Financial savings among Turks remain low at 14 percent, wasteful consumption high, study says

DAILY SABAH
ISTANBUL
Published 03.09.2017 17:00
Updated 04.09.2017 13:53

A recent study by the Ministry of Customs and Trade has revealed that only 14 percent of people in Turkey spared a portion of their income for savings.

The study titled "The Extent of Waste" involved face-to-face interviews of some 1,650 participants, aged between 18 and 69, in 26 cities across Turkey's seven geographical regions.

Some 56 percent of the participants cited lack of income as the reason for not being able to save, whereas 26 percent cited debts.

Speaking on the issue, Customs and Trade Minister Bülent Tüfenkci said savings were the backbone of healthy economic growth. He noted that savings should not only be regarded in terms of financial savings, but also in curbing wasteful consumption, such as in the case of smartphones.

The use of smartphones has reached 84 percent in Turkey, the study said, adding that only 14.7 percent of people were using regular cellphones while only 1.5 percent did not use any cellphones at all.

The research put the average smartphone changing cycle in Turkey at 3.2 years, whereas 7 percent of smartphone owners changed their devices once a year and 17 percent bought a new smartphone every two years.

With the consumption of bread, a key staple food in Turkey, the study showed 8.6 percent of the population has the tendency to waste, which amounts to 226 grams of bread per person every week.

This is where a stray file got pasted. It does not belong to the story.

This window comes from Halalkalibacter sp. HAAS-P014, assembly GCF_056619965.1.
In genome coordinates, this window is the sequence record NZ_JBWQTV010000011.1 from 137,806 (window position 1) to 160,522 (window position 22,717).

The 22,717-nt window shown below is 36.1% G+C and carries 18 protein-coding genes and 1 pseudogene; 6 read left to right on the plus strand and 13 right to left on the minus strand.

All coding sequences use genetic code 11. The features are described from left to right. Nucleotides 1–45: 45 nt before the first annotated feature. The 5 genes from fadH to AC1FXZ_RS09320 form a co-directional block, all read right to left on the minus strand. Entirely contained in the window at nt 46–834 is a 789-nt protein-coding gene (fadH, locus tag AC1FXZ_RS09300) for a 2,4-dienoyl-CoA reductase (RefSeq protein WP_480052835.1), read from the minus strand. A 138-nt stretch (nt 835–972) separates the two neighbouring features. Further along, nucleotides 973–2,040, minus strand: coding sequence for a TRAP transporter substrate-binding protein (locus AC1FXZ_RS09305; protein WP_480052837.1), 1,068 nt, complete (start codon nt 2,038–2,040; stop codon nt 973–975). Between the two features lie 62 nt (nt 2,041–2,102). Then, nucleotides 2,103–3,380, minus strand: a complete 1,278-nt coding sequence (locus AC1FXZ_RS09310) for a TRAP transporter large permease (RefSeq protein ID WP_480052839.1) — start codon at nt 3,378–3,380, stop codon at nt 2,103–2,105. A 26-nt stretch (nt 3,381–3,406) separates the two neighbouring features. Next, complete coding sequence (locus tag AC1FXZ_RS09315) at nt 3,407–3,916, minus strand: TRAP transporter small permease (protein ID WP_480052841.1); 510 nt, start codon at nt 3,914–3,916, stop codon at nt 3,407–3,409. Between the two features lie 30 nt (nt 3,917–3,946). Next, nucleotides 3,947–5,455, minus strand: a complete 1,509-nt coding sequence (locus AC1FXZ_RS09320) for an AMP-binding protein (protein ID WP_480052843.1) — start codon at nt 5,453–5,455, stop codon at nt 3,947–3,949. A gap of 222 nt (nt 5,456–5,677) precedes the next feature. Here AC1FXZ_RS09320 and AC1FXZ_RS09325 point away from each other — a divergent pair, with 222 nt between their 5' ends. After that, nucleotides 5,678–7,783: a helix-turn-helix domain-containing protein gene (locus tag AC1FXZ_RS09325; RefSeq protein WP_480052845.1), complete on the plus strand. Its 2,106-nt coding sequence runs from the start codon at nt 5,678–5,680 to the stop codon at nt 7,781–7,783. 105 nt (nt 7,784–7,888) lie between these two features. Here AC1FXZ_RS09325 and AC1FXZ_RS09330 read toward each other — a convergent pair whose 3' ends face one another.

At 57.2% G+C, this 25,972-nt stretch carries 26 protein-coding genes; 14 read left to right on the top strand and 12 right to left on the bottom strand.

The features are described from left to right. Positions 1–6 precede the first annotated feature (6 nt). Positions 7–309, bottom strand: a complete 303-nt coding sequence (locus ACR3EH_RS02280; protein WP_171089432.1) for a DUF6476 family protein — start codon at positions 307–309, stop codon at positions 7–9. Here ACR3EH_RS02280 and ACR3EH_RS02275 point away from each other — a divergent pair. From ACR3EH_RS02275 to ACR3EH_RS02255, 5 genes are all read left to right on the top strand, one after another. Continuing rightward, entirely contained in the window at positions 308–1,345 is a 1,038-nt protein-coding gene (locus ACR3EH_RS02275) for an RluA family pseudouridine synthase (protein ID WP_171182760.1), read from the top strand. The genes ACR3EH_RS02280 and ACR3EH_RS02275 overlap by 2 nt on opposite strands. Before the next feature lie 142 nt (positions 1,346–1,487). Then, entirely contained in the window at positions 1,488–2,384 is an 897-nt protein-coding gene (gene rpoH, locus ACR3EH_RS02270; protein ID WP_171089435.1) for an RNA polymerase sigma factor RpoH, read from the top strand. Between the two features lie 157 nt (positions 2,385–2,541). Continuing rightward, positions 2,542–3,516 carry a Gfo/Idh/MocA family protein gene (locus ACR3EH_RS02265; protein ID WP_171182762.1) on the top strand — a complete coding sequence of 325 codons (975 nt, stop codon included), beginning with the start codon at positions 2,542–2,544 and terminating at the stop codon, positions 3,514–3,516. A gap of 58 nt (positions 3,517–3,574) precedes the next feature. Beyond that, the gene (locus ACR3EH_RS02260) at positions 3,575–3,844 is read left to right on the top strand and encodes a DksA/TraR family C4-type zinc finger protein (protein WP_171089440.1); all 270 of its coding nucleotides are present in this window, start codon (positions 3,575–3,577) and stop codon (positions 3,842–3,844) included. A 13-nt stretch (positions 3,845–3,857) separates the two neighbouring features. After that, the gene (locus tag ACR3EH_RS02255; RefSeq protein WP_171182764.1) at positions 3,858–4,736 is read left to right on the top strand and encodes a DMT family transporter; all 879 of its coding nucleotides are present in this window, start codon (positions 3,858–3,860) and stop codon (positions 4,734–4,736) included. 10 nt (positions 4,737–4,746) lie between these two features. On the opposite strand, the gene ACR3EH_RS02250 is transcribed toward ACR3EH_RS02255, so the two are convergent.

People in Turkey have a habit of buying more bread than their household needs, assuming that guests might visit, Tüfenkci said, adding that the approach may be hospitable but paved the way for wasteful consumption.

Meanwhile, spending on newspapers, books, and magazines was described as a compulsory expenditure by 57 percent of the public, the study said, and a high number of participants defined taking a cab, eating snacks, eating out, going on a vacation or cultural activities as non-compulsory expenditures.

According to the study, automobile ownership rate in Turkey stood at 27 percent and the average automobile changing cycle was 6.2 years. Around 10 percent of car owners upgrade their vehicles once every two or three years.

For Turkey, a developing economy with very limited manufacturing in high technology products, these numbers point to wasteful consumption. Most of Turkey's medium technology industrial products including automobiles or appliances also rely on foreign know-how, thus allowing companies to make large profits through royalty payments.

In comparison, a 2015 study in the U.S., the cradle of the automotive industry with an average annual GDP per capita of $57,000, showed that average car ownership was at 6.6 years whereas in Turkey, with an average annual per capita GDP of $11,000, this period was shorter at 6.2 years.

According to World Bank data, the gross savings rate in Turkey for 2016 stood at 24.8 percent while it was more than 32 percent in Indonesia, one of the well-performing G-20 economies.

The data for 2015 showed that the China's gross savings rate was recorded at 48.88 percent while it was 19.1 percent in the U.S. The rate, however, in Brazil remained well below at 13 percent and 27 percent in Russia.

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